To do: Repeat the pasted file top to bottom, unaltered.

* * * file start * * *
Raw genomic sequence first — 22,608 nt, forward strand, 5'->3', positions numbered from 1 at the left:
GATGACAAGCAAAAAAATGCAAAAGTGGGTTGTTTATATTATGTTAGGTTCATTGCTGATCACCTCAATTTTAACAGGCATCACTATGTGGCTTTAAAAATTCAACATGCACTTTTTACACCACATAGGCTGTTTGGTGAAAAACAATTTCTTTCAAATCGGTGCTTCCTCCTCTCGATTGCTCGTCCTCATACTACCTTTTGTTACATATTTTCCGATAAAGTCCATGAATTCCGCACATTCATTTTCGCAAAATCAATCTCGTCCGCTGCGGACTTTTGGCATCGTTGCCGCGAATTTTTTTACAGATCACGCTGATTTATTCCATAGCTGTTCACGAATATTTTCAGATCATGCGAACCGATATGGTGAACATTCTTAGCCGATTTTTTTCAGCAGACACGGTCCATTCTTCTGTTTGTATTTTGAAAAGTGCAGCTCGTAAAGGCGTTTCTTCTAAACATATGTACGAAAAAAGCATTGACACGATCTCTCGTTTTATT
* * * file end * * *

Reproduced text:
Raw genomic sequence first — 22,608 nt, forward strand, 5'->3', positions numbered from 1 at the left:
GATGACAAGCAAAAAAATGCAAAAGTGGGTTGTTTATATTATGTTAGGTTCATTGCTGATCACCTCAATTTTAACAGGCATCACTATGTGGCTTTAAAAATTCAACATGCACTTTTTACACCACATAGGCTGTTTGGTGAAAAACAATTTCTTTCAAATCGGTGCTTCCTCCTCTCGATTGCTCGTCCTCATACTACCTTTTGTTACATATTTTCCGATAAAGTCCATGAATTCCGCACATTCATTTTCGCAAAATCAATCTCGTCCGCTGCGGACTTTTGGCATCGTTGCCGCGAATTTTTTTACAGATCACGCTGATTTATTCCATAGCTGTTCACGAATATTTTCAGATCATGCGAACCGATATGGTGAACATTCTTAGCCGATTTTTTTCAGCAGACACGGTCCATTCTTCTGTTTGTATTTTGAAAAGTGCAGCTCGTAAAGGCGTTTCTTCTAAACATATGTACGAAAAAAGCATTGACACGATCTCTCGTTTTATT